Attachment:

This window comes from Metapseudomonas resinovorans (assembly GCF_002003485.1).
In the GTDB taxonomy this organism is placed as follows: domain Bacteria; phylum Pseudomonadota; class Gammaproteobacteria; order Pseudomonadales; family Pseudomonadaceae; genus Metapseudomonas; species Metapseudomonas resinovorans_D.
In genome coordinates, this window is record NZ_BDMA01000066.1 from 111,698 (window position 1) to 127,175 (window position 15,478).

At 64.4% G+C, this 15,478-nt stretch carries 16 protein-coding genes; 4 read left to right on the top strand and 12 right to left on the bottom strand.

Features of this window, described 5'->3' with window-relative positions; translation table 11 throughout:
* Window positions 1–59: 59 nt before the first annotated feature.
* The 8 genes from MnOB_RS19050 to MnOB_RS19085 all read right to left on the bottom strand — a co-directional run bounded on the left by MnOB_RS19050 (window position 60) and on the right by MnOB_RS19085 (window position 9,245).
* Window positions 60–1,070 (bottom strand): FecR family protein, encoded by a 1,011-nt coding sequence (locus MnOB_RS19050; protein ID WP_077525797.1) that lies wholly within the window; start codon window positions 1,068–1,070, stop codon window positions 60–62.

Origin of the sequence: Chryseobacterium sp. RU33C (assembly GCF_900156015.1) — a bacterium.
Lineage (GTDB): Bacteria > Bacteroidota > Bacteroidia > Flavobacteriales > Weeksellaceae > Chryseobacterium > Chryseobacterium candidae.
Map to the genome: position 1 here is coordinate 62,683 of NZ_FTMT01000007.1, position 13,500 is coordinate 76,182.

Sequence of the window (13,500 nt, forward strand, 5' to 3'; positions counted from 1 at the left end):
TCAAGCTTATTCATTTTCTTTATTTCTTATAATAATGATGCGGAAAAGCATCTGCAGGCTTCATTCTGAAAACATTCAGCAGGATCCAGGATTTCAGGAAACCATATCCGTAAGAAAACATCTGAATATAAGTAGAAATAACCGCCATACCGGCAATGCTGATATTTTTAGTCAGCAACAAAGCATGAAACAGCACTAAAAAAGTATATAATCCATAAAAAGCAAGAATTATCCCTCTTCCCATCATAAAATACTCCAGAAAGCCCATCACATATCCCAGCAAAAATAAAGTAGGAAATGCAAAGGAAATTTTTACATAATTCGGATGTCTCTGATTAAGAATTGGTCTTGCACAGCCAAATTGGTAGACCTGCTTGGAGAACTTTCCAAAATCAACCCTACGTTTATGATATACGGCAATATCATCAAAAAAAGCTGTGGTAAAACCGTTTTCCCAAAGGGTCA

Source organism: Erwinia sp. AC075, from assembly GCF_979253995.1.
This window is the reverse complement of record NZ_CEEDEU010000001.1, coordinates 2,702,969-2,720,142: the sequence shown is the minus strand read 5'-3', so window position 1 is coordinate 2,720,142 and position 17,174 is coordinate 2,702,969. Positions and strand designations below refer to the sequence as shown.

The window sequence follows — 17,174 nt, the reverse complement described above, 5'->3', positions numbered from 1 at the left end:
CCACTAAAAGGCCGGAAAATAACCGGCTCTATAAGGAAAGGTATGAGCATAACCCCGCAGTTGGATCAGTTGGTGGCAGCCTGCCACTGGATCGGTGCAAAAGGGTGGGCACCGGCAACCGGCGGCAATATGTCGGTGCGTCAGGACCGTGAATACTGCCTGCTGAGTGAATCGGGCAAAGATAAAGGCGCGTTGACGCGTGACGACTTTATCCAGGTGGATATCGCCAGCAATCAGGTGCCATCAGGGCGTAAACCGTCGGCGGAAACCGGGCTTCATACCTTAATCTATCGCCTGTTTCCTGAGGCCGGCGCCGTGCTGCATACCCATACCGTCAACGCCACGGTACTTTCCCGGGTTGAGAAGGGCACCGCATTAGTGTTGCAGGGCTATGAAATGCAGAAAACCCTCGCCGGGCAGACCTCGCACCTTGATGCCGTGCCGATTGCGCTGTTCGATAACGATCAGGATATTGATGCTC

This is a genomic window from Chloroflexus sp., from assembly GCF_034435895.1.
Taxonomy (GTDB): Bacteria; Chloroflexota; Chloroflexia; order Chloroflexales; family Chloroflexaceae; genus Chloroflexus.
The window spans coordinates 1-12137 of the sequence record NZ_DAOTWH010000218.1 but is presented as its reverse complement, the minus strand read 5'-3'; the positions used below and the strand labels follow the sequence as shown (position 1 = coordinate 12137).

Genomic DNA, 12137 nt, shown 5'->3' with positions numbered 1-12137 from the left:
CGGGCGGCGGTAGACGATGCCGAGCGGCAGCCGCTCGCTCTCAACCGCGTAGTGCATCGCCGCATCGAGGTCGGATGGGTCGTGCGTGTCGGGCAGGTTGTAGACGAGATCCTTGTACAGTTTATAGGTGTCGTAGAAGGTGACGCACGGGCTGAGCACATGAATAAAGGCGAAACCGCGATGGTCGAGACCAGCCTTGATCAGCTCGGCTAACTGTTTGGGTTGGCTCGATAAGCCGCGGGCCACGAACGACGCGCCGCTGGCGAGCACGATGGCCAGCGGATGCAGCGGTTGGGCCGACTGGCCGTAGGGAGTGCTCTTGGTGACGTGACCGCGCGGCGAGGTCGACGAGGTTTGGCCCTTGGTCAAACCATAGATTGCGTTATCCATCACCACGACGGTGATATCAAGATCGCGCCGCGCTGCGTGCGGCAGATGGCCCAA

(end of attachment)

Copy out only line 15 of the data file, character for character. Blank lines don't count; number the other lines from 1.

This window is the reverse complement of record NZ_CEEDEU010000001.1, coordinates 2,702,969-2,720,142: the sequence shown is the minus strand read 5'-3', so window position 1 is coordinate 2,720,142 and position 17,174 is coordinate 2,702,969. Positions and strand designations below refer to the sequence as shown.